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  • Loads of people have talked about the International Standard Cup of Tea.

  • And there are hundreds of clickbait articles describing it,

  • or ranting about how it's the wrong way to make tea,

  • and there are lengthy infographics videos talking about it.

  • But, as far as I can tell,

  • no-one has actually made a Standard Cup of Tea for the internet before.

  • And there are a couple of reasons for that:

  • one, you have to either buy a copy of the standard

  • or visit a library that subscribes to the Standards online

  • so you can write down the details,

  • and two, it requires specialist equipment.

  • Most people in Britain make their tea by putting a teabag in a mug

  • and then pouring boiling water on it.

  • If you want to be fancy, then you take a pre-warmed teapot,

  • and you put some loose-leaf tea in it, like this stuff,

  • and then you brew the tea in there,

  • and then you pour the results through a strainer into a cup.

  • It's... it's fancy.

  • But the standard, ISO 3103, doesn't ask for any of that.

  • Instead, it uses a bit of equipment that most people won't even have heard of:

  • which is a Professional Tea Tasting Set.

  • Now, the standard describes it in more technical terms,

  • diagrams, and requirements of construction and weight and size and volume,

  • but fortunately I could just buy a set that matched the standard.

  • And the instructions for it are actually pretty simple:

  • you measure out 2g of tea per 100ml of water, plus or minus 2%.

  • So for this, that means 2.8g, plus or minus .05g,

  • which I worked out in advance because it took it ages to get it that precise.

  • And then you combine that with either local or standardised water depending on what you're testing,

  • by filling this little mug to the bottom of those serrations.

  • Also, you let it steep for six minutes, which seems a bit long, but hey, that's the standard.

  • Once your six minutes are up, you separate the 'liquor', as it's called, from the tea leaves

  • by pouring it through the little serrations here into this cup.

  • Let's see if I can do it...

  • No, I can't.

  • But close enough.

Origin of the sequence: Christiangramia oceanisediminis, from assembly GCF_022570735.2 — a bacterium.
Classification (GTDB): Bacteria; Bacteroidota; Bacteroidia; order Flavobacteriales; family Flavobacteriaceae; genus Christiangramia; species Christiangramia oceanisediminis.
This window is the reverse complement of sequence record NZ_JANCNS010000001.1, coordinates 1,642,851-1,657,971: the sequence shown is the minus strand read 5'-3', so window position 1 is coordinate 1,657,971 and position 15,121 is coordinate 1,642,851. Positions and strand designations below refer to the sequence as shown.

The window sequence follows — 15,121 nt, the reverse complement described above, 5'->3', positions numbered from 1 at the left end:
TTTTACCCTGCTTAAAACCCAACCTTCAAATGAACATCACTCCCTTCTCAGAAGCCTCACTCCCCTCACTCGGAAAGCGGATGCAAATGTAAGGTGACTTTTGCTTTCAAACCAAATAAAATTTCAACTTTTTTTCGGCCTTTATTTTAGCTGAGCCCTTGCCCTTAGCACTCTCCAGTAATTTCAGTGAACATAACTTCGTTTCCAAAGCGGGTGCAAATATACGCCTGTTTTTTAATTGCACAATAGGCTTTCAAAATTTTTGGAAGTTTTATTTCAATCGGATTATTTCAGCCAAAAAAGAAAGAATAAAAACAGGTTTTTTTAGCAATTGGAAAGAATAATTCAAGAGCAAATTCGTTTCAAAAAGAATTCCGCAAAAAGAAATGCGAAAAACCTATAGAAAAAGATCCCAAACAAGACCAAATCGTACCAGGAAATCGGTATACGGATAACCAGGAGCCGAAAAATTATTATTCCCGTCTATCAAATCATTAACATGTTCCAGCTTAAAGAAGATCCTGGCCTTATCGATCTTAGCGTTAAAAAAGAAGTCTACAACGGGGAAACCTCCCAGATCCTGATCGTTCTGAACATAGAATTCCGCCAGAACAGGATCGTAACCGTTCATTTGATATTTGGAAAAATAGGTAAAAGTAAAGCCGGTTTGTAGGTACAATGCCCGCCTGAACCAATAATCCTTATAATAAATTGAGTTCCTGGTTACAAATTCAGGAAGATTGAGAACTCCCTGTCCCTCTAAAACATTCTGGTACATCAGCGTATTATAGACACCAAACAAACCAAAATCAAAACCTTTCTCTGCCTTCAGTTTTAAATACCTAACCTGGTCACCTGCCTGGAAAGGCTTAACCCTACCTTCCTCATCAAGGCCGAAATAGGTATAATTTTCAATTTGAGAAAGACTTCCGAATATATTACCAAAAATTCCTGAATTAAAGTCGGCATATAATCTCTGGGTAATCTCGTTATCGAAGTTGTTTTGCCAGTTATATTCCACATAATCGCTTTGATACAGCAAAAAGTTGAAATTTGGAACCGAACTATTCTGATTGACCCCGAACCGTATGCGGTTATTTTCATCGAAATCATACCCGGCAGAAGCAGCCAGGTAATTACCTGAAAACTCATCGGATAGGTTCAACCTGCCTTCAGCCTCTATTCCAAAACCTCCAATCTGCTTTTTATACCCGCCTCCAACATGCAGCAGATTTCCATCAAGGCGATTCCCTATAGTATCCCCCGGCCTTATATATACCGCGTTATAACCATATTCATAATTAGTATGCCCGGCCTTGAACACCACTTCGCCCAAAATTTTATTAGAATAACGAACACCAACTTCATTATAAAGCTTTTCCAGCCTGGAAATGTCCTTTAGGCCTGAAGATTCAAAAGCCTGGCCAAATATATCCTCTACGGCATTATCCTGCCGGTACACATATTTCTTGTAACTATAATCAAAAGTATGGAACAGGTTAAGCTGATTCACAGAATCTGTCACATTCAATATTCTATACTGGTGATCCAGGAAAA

• They say that if you're adding milk, you should put it in first,

  • but this is green tea, so I'm not getting involved in that debate.

  • You drain it through there, most of the leaves stay in the cup,

  • and once it's drained, you can inspect the tea leaves.

  • And then you drink it not from the traditional cup, but from the bowl.

  • There is a separate standard, ISO 1839, on how you actually sample it, and what you report.

  • And it tastes, er...

  • (slurps)

  • Tastes okay.

  • It's just okay.

  • Because the standard isn't meant to make the perfect cup of tea,

  • or the most British cup of tea.

  • Every time the fact that there's a Standard for Tea does the rounds of the internet,

  • loads of people misunderstand it as being prescriptive,

  • and saying "everyone should make their tea this way",

  • and they really shouldn't.

  • ISO 3103 is meant to make an okay but reproducible cup of tea.

  • It sets out instructions so that, whoever and wherever you are,

  • you can create the same cup of tea as someone else in another time and place.

  • For regular tea at home? Make it however you want.

  • Stick a teabag in a mug, put the milk in first or last.

  • Use fancy china if you want.

  • Make your tea days in advance and then warm it up again in the microwave.

  • Don't... don't do that.

  • But it doesn't matter.

  • There is no perfect cup of tea: there's only the right one for you.

  • This here? This isn't perfect, it definitely isn't perfect,

  • but as far as I can tell,

  • this is the first International Standard Cup of Tea on the internet.

  • (slurps)

  • I don't actually like tea.

Loads of people have talked about the International Standard Cup of Tea.

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A2 UK tea cup standard iso mug fancy

Making an International Standard Cup of Tea

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    Samuel posted on 2018/04/19
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